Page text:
If I could talk now to the 14-year old Jason, I would tell him (me) that things will get better. I would tell him that his life at age 40 is just about as close to perfect as it gets. I would share photos of his wife and children, and tell him of his career. Most of all, I would tell him not to give up, because the jerks you encounter and the everyday problems aren’t worth giving up your life.

Here’s some other stuff I would tell him about why his future life is worth living:

  • You haven’t had sex yet. It’s worth sticking around for this, I promise.
  • Your beautiful wife is also cool, smart and a great mom.
  • Your kids will make you laugh out loud almost daily.
  • It would kill your mom and grandparents if they had to identify or find your body.
  • You are deeply loved, more than you could possibly know, by your family and by God Himself.
  • You’re a good dad.
  • Your marriage will last.
  • You like what you do for a living, even when times are harder.
  • Many of your friends consider you to be their best friend.
  • You will save the lives of at least two friends (subject of another post).

At any rate, you get the picture. I’m happy to have endured that time in my life. I don’t use it as a crutch now, and I rarely even talk about it, but it helped form the person I am today.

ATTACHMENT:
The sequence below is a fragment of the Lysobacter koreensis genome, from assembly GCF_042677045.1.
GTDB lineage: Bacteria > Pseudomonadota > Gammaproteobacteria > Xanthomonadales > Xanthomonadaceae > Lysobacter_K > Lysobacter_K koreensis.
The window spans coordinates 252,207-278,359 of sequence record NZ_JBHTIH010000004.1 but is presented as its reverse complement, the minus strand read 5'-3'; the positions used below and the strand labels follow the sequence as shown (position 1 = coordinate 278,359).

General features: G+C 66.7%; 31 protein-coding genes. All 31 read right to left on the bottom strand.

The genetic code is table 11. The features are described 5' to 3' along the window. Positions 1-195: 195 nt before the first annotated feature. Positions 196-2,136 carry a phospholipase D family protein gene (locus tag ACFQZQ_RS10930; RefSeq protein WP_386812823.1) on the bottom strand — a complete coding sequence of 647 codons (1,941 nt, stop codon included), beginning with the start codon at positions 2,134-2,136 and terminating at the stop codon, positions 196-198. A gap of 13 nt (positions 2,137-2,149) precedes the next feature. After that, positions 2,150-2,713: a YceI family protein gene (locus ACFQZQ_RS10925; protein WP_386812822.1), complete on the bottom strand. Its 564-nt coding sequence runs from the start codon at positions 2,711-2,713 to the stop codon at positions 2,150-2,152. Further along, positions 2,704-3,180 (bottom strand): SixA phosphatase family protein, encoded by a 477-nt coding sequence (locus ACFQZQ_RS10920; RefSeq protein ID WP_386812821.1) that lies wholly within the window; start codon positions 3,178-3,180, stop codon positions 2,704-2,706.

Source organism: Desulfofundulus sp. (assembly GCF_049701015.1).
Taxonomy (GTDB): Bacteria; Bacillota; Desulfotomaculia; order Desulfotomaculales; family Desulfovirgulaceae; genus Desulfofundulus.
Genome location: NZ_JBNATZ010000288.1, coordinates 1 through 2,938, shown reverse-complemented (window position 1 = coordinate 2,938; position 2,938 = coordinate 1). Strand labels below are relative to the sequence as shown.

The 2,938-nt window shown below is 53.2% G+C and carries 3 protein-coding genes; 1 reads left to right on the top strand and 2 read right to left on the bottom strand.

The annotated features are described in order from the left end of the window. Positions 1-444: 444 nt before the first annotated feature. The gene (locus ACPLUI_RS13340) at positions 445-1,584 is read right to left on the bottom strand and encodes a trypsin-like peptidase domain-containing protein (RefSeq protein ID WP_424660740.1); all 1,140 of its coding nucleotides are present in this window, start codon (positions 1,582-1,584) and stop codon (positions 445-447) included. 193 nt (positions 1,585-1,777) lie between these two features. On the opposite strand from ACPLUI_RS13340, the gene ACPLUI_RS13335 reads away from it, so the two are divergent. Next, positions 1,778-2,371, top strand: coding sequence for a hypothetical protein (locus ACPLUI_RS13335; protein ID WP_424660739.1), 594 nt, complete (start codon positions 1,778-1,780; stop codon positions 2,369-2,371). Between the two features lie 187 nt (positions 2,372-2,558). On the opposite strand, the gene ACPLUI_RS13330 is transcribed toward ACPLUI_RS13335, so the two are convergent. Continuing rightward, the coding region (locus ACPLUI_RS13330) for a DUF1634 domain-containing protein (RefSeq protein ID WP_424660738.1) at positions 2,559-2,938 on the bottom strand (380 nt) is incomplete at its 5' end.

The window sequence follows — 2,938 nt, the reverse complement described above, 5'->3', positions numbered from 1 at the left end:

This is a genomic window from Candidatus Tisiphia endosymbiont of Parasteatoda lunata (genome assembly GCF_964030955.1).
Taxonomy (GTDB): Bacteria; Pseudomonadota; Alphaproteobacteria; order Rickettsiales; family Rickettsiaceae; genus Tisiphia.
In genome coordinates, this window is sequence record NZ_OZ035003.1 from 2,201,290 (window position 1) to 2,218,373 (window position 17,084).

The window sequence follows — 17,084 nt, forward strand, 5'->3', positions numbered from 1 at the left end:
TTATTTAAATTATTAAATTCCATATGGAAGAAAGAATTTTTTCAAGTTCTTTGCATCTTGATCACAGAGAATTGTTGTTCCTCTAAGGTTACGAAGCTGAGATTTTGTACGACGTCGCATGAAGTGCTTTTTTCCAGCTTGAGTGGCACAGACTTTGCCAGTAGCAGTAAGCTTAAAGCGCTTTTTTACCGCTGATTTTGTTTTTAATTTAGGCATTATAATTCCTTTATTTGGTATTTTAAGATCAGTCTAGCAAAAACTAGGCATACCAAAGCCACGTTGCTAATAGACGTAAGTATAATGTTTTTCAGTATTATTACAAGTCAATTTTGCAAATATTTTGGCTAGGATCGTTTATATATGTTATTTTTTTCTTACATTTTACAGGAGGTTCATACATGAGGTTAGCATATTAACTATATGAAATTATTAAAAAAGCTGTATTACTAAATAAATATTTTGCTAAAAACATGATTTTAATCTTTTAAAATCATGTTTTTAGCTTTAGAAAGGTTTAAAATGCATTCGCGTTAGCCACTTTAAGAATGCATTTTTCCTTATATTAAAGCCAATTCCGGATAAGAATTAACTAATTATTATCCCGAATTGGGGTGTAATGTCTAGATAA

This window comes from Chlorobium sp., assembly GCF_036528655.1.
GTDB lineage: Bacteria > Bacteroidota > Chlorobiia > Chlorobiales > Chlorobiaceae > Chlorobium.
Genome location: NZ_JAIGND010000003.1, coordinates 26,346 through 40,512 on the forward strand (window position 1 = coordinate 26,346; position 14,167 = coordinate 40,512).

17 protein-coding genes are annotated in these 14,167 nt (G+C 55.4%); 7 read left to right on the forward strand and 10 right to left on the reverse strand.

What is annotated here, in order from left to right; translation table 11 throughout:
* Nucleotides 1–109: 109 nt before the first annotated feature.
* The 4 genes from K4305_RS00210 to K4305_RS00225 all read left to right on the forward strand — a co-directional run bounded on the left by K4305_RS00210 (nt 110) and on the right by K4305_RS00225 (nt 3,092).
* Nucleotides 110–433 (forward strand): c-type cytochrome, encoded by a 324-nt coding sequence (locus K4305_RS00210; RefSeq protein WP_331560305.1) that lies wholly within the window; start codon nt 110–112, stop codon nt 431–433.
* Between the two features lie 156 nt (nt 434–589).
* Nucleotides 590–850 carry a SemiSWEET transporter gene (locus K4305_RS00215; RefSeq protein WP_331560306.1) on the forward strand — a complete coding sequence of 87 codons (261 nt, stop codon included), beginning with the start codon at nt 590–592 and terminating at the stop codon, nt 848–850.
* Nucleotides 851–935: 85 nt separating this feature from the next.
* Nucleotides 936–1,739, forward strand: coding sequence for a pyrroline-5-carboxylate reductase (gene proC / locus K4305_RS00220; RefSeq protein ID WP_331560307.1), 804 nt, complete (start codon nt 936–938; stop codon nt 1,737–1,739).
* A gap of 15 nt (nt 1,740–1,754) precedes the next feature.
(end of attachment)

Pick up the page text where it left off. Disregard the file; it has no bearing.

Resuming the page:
I’ve been married for almost 18 years now, and my wife and I have four awesome children (11, 9, 4, and 18 months). I’ve talked to my older kids about my past at some length, because I want them to understand that if things get bad for them, I am always available to talk, and that I will love them unconditionally. Yes, I mean it. My son has tried to test me on this a few times, “What if I ______? Will you still love me then?” The answer, then and now, is yes.  I’m happy that they won’t have to work uphill against a father whose love can never be earned.

If you happen to stumble across this post, and you’re enduring something that seems so traumatic or earth shattering that you want to die, please keep in mind that things will get better over time. I remember when I was in the hospital at age 14, they told me that nothing truly traumatic ever lasts more than about 6 weeks.  I recommend that you find someone to talk to that you trust.

If you want, you can email or call me. Yes, I really mean it. This goes for adults and teens, too. My email address is jason@jbcmedia.com and my cell phone number is 512-796-7653. I’ve been at some very dark spots in my past, and I’ve come through on the other side.  Looking back over the past 25+ years, it’s hard to imagine how hard it seemed back then, and it’s hard to think that I didn’t even want to keep going.  I’m glad I did.